The Assembly’s approval is required to remove specific statements in the CEPP identified by the department as problematic. These provisions cover offering exclusive incentives for Early Decision, recruiting first-year undergraduates who have committed elsewhere, and recruiting transfer students. (Please review the proposed motions in the 2019 Assembly Meeting Background.) 

It is also possible that a consent decree could require additional timely action, on a court-ordered timeline that would be impossible to meet, given the organization’s current rules permitting amendments to the CEPP and Bylaws only at the national conference. For this reason, we are proposing that the NACAC Board of Directors be given limited authority to make necessary changes under extraordinary legal circumstances such as these. The board would only be permitted to use this emergency authority in extreme situations that threaten the continued viability of NACAC, such as in response to a government investigation, court order, other government action, or pending or threatened litigation. (Please review the proposed bylaw changes within the links on the Notice of 2019 Annual Membership Meeting).

We recognize that these proposed changes are significant and may present a difficult decision for NACAC’s members – just as they did for its leadership. Please plan to attend the Annual Membership Meeting on Saturday, Sept. 28, or, if you cannot attend, please use a proxy ballot and cast your vote on this critical matter. We promise to do our part to work with our membership to implement the changes in ways that are as consistent as possible with our values and commitment to students. Despite these developments, we can and will remain a champion for the best and ethical practice of college admission and a steadfast advocate for protecting students throughout their transition to higher education.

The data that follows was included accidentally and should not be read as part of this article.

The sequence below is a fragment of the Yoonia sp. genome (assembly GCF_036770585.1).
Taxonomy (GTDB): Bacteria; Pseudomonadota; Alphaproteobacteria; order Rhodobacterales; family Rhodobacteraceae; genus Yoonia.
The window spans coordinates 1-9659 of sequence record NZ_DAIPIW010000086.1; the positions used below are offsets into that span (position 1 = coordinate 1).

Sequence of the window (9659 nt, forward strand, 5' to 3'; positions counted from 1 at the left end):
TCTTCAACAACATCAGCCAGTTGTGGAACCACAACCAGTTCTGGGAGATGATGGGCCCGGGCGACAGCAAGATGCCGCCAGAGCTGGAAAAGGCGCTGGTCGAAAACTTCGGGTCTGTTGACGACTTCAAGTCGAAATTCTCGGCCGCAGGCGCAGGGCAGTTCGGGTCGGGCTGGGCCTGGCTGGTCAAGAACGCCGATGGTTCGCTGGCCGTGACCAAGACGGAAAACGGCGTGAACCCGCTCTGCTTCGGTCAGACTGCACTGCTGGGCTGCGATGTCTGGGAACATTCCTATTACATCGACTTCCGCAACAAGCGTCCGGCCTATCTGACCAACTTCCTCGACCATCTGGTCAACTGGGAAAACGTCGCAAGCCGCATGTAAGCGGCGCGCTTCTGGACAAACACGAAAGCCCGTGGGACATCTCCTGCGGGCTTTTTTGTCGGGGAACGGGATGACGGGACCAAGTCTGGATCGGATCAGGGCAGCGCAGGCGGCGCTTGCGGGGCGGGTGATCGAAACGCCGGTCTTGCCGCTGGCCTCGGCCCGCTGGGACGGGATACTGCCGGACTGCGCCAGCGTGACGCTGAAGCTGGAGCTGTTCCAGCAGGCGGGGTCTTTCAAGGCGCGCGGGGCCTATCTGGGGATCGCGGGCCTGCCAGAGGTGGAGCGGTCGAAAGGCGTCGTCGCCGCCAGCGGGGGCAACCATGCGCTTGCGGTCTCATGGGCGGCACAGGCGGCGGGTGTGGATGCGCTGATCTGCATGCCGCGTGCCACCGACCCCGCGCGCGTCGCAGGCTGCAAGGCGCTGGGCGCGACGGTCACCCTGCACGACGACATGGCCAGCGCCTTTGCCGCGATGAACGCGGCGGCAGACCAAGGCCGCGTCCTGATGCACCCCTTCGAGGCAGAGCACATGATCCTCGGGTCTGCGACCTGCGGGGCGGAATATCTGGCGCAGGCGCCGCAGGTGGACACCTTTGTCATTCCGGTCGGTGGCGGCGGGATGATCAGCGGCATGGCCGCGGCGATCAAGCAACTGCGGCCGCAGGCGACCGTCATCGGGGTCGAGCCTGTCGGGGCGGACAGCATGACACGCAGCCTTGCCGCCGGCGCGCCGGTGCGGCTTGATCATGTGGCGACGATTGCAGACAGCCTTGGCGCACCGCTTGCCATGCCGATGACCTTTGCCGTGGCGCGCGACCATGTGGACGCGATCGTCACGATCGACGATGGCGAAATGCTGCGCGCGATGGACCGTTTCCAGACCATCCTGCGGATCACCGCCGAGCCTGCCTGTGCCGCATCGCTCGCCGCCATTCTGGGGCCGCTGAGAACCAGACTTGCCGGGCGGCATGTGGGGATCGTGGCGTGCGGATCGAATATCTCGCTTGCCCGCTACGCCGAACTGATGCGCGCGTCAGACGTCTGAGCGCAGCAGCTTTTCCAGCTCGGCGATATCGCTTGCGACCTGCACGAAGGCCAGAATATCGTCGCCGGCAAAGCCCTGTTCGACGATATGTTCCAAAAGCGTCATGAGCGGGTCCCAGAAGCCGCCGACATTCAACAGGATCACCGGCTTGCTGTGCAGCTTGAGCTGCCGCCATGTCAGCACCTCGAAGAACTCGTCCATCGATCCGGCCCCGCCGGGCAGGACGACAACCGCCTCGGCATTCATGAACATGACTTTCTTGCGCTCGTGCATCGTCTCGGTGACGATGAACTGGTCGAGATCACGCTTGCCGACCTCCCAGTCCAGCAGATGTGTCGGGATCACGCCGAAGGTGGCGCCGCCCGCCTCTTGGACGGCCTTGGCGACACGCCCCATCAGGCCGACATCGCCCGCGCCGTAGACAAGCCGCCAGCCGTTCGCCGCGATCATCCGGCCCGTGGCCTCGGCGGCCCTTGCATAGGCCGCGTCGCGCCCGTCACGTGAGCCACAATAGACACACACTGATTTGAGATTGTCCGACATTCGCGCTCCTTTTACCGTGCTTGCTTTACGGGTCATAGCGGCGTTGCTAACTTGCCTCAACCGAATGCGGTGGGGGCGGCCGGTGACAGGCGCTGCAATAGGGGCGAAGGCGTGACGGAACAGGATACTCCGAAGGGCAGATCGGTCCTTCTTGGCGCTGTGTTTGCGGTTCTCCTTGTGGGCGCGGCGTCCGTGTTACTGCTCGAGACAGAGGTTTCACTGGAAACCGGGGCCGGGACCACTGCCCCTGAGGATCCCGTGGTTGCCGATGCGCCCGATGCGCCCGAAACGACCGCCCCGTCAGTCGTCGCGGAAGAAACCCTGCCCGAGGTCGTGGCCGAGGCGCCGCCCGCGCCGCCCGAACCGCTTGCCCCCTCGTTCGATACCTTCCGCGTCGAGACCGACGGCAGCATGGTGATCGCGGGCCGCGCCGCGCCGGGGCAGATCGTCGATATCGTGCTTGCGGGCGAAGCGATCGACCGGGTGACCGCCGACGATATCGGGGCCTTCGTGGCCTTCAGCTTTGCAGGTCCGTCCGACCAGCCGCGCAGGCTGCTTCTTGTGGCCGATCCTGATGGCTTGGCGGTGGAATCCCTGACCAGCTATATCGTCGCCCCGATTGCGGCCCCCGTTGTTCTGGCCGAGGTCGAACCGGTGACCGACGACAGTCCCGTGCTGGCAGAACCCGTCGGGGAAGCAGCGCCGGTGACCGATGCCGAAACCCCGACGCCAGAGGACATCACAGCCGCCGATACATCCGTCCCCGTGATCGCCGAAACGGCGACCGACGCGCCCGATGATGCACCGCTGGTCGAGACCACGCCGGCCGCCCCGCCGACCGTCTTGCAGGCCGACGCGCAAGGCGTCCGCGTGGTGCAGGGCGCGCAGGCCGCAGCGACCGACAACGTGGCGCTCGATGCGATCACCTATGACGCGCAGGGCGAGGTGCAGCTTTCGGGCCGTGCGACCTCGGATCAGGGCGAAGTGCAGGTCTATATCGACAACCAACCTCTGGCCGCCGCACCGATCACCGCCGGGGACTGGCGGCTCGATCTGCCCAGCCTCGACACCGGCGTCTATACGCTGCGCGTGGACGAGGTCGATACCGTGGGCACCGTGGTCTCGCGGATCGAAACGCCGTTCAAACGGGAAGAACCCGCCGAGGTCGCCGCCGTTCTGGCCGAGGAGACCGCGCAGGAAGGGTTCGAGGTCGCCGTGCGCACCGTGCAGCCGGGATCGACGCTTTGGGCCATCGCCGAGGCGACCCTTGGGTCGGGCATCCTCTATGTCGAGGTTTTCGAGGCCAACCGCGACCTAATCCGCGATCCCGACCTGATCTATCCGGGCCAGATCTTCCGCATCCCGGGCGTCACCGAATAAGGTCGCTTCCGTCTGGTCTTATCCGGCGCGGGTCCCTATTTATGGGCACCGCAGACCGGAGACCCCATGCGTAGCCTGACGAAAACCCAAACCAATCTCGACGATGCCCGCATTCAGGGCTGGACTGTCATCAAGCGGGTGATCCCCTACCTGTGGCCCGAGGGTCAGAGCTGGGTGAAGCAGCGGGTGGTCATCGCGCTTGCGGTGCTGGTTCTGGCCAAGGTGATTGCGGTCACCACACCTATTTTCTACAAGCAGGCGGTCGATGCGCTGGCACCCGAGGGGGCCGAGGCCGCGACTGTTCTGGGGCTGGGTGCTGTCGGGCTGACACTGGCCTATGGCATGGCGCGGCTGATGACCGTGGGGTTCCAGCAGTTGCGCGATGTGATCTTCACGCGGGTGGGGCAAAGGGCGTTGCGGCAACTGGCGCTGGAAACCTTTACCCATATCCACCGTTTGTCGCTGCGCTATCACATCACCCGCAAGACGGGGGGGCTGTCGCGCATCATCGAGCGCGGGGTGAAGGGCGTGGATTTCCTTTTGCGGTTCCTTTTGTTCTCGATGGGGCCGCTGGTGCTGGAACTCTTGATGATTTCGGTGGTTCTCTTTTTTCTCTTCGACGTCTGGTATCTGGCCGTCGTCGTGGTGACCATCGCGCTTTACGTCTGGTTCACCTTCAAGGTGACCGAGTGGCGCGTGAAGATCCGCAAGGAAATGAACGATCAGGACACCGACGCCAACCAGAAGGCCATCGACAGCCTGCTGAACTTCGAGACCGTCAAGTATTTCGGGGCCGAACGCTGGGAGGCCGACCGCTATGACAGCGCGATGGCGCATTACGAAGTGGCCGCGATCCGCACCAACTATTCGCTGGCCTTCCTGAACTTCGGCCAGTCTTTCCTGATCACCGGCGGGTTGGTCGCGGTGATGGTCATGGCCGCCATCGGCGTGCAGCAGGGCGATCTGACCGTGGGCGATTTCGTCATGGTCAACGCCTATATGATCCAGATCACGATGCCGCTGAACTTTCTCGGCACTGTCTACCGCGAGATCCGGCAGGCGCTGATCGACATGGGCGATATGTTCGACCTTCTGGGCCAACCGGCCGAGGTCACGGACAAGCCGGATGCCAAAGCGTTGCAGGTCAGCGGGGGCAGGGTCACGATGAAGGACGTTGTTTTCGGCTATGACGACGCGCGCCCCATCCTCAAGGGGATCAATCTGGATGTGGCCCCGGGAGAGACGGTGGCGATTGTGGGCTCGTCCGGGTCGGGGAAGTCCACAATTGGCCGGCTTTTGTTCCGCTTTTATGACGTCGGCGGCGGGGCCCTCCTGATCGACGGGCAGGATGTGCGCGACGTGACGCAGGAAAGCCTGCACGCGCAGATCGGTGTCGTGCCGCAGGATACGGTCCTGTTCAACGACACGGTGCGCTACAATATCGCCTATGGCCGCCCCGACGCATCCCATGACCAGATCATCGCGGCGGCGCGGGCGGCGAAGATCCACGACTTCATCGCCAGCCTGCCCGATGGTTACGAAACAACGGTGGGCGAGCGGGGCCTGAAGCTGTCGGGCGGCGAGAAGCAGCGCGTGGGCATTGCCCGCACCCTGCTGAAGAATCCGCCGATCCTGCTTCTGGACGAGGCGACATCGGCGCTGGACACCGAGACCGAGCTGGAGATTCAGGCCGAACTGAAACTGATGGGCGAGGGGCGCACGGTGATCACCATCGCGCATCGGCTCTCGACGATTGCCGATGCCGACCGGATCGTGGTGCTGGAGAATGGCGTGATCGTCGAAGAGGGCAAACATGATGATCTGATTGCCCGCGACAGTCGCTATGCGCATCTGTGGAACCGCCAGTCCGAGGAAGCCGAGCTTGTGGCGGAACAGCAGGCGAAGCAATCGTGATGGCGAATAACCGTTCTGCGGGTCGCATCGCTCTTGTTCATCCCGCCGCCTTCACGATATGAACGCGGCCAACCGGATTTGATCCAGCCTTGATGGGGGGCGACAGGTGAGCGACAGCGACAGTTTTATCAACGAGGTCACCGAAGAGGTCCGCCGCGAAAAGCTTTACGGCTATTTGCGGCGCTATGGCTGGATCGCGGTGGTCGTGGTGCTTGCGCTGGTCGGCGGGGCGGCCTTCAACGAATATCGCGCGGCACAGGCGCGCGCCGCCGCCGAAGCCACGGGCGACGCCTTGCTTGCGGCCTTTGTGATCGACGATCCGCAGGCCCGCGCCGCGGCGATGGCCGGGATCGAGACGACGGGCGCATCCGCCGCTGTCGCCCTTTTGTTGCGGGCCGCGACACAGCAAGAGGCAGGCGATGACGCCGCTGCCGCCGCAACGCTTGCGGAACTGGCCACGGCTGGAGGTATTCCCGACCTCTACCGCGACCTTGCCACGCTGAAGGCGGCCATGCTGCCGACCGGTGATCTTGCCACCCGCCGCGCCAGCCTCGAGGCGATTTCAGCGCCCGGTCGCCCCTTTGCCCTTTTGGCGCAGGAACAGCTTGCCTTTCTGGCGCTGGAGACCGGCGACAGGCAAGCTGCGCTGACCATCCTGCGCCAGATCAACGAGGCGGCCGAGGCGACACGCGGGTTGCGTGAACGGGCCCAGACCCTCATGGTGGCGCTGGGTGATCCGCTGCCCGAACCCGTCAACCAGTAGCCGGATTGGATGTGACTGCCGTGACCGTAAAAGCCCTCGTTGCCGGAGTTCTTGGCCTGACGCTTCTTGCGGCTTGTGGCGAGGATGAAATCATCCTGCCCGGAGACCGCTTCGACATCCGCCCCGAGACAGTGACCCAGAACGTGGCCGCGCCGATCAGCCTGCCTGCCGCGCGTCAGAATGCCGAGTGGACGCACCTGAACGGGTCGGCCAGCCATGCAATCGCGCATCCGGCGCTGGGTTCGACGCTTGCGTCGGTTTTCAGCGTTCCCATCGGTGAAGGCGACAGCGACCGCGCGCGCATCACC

We request your support for the proposed changes so that NACAC can move forward with undivided focus on fulfilling its essential mission. 


Join the Discussion

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  • Sept. 12 Webinar Recording

    In the "Critical Decisions for NACAC Members" webinar, we shared what we know about the DOJ investigation and answered your questions. Part of the webinar was also devoted to the revised membership model proposal. A recording of the webinar is now available.

    Register to view recording
  • Webinar Slides

    Click below to download the presentation slides used in the Sept. 12 webinar, "Critical Decisions for NACAC Members."

    Download Now
  • Facebook Group

    We are asking NACAC members to make critical decisions for the future of the association during the 2019 NACAC membership meeting. A private Facebook group has been set up to give you a chance to voice any concerns and get your questions answered ahead of the meeting.